Welcome to the Washington Post?s Halloween Social Security Scare Fest

2011-10-31T12:24:00+00:00October 31st, 2011|Budget, entitlement reform, Social Security|

The Washington Post continues its campaign against Social Security with an especially slanted, error-laden and opinion-filled story posing as a front page ?news? story.There are so many errors in this piece, even beyond the inherent bias of its approach, loaded language and slanted interviews, it would take a 5,000 word opus to highlight them all here. As a start, here is our President/CEO, Max Richtman?s letter to Washington Post editors (which will of course never be published so you will only see it here):

Dear Editor:On behalf of millions of Americans who have worked for and earned their Social Security benefits, I take strong exception to Sunday?s front-page piece by Lori Montgomery titled ?Social Security adding billions to U.S. budget woes.? This story is so riddled with factual inaccuracies and biased rhetorical flourishes it has no business in the news section of a major, or that matter, any newspaper.The entire premise of the piece is built on a foundation of falsehoods that have been perpetrated for decades by those who oppose Social Security with virtually no balance provided for the reader. Bias reported as fact is the hallmark of this story. For example, Social Security?s short-term shortfall is not a ?treacherous milestone,? but indeed a natural consequence of the programs? funding mechanism. Surpluses have been built up in Social Security since the last major reforms in 1983 precisely so funds would be available to pay benefits of the baby boom generation as they began retiring. This is also not the first time Social Security has paid out more in benefits than it is collecting in payroll tax revenues ? similar situations occurred in 1958, 1959, 1961, 1962, 1965, 1975, 1976, 1977, 1978, 1979, 1980, 1981, 1982, 1983 and in 2009. The world obviously did not come to an end on any of those occasions.Social Security?s Trust Funds, which Ms. Montgomery so cavalierly dismisses, are invested in U.S. Treasury bonds. Redeeming these bonds to pay benefits will require precisely the same choices the United States faces whenever any bond holder opts to cash in their bonds. In such cases, the government ?must raise taxes, cut spending or borrow more heavily from outside investors? ? there is nothing unique about these alternatives as they apply to Social Security. And if Social Security sells some of its bonds and this money is used to pay benefits, it does not raise the debt subject to the federal borrowing limit by a single penny. Claiming that somehow using Trust Fund assets to pay retiree?s benefits adds to the deficit shows a lack of understanding of fundamental economic concepts that borders incompetence.I do not have the space to identify the myriad other errors in Ms. Montgomery?s story. However I feel compelled to make one final point. The ?upper-income workers? who would suffer benefit cuts in the Bowles-Simpson deficit reduction plan (not the Commission they headed, which failed to adopt their recommendations) are people with average lifetime earnings of only about $40,000 a year. Labeling these hard working middle class Americans ?upper-income? in a Social Security discussion while at the same time the Washington Post questions whether someone earning $500,000 a year is truly ?wealthy? in the tax context seems especially hypocritical. I should also point out that the Bowles-Simpson plan requires the draw-down of the Trust Funds, thereby leaving Social Security in the same ?cash negative? situation Ms. Montgomery criticizes for the next half-century.I strongly urge the Washington Post to limit its editorializing to the appropriate editorial pages and stop disguising opinion as news reporting.Max Richtman, NCPSSM President/CEO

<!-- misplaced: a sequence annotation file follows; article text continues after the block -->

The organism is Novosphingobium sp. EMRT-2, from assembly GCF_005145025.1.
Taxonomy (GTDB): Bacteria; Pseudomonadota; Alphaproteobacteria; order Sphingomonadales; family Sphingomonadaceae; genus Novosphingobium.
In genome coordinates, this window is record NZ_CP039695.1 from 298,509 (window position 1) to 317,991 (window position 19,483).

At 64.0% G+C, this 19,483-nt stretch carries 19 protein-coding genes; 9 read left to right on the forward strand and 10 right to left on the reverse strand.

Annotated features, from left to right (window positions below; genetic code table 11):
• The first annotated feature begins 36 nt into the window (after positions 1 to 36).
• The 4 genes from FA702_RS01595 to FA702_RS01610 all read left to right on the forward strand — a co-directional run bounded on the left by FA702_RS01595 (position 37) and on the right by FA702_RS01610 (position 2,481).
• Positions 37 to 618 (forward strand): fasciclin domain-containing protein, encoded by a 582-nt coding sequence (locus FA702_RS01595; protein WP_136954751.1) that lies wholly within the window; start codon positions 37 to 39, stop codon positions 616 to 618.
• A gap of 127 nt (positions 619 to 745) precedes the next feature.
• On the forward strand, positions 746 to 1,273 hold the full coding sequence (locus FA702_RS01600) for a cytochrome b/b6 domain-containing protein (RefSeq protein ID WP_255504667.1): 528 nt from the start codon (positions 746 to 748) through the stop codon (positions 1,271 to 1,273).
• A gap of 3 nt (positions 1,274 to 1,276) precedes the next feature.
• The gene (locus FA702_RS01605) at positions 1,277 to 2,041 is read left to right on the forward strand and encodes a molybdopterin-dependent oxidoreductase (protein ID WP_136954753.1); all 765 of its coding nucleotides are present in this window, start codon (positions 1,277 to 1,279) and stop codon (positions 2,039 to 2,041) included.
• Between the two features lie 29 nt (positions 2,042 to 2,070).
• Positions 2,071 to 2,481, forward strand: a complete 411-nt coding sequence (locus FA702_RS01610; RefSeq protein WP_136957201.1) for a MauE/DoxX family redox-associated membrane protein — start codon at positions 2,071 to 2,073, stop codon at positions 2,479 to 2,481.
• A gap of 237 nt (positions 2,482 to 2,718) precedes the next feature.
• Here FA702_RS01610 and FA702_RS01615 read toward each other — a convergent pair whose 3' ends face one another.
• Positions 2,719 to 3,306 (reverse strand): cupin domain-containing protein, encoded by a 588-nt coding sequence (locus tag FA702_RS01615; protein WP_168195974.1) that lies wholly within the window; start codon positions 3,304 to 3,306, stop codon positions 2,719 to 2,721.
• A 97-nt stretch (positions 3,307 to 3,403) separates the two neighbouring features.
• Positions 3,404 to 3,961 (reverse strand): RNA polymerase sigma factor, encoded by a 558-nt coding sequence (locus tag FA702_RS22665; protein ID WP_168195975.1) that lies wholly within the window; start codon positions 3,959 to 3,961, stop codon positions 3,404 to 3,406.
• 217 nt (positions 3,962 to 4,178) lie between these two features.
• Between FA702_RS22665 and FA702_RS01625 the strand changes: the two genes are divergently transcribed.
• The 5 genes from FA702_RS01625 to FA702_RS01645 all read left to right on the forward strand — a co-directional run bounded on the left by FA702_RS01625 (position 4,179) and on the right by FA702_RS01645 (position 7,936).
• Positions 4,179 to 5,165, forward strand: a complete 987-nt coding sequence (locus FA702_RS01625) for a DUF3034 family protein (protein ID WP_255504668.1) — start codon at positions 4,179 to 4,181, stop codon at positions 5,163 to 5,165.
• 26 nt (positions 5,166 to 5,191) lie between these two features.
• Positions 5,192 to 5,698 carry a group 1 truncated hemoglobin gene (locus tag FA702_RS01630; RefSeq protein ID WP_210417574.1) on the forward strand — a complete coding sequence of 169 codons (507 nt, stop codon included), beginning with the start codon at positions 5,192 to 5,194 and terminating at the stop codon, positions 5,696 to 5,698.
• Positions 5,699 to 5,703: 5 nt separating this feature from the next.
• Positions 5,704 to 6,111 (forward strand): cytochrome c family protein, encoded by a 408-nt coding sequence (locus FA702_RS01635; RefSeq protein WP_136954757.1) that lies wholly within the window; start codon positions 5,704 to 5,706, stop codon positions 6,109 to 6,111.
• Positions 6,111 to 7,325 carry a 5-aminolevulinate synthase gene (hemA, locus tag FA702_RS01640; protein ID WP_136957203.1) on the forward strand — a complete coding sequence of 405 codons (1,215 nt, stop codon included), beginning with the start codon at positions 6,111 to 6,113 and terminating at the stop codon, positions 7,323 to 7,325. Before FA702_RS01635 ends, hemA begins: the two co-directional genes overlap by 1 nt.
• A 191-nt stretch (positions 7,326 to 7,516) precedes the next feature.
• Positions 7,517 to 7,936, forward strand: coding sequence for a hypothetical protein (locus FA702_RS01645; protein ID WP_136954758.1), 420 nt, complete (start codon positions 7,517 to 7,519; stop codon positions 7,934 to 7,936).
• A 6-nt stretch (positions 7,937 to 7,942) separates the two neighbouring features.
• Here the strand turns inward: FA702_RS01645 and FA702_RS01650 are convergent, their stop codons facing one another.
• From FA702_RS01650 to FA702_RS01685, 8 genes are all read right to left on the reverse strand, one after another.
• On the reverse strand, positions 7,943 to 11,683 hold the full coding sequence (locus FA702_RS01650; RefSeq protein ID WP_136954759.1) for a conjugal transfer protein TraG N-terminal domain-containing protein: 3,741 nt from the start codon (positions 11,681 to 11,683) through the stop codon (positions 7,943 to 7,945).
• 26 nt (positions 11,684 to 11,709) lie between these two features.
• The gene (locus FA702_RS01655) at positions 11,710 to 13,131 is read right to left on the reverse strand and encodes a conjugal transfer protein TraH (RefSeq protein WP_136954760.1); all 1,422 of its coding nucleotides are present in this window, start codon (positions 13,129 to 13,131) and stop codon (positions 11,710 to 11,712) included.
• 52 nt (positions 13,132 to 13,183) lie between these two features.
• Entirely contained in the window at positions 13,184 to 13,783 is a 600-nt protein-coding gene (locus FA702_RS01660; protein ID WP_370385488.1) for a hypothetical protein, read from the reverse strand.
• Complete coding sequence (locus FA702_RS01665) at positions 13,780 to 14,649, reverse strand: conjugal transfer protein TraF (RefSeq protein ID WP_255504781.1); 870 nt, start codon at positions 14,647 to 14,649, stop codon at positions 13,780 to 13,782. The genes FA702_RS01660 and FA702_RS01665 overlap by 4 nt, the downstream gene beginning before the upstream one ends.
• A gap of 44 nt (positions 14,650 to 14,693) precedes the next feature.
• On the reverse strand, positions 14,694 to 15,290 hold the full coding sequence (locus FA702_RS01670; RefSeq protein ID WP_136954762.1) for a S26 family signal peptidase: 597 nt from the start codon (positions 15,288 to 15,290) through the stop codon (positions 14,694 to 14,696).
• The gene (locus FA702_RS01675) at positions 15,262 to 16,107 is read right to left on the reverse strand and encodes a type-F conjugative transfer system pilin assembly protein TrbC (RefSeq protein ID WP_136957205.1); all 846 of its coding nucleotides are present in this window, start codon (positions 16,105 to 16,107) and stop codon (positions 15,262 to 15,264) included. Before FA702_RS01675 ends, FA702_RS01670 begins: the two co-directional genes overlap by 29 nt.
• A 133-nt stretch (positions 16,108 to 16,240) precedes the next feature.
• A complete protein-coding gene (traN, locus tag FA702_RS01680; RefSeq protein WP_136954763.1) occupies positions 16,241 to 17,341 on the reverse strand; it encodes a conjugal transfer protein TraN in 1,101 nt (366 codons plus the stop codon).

There have also been a number of good rebuttals and fact-checking responses online today. Richard Eskow reminds us how the Washington Post helped drive us to war with similar PR pieces, short on facts and high on political rhetoric posing as news. Now, it appears seniors are the target:

The piece’s author sits us down by the campfire, holds the flashlight up to her chin, and spins a yarn filled with quotes from right-wing ideologues from both parties. Most of her “sources” have a long history of trying to gut Social Security, often under the employ of billionaire former Nixon Cabinet member Pete Peterson (whose own organization, Fiscal Times, provides financial journalism services for the Post. Coincidence? You decide.)How many quotations are included from the organizations and groups defending Social Security? None.How many quotations from economists like Paul Krugman, Joseph Stiglitz, and Dean Baker, who have a proven record of accuracy of domestic economic matters? None.How many quotations from truly nonpartisan observers like Harry C. Ballantyne, the Chief Actuary for Medicare and Social Security appointed by Ronald Reagan who co-authored a report that put the lie to many of these claims? None.A director of the AARP is quoted, but only so that he can be characterized as the spokesperson for an “interest group” conducting a “public relations campaign.”Reporting like this makes Judy Miller look like John Peter Zenger.

Eskowalso provides a point-by-point breakdown of the Post errors here.CEPR Economist Dean Baker and New York Times contributor and Nobel Prize winner Paul Krugman also provide excellent descriptions of just how wrong this Post article truly is.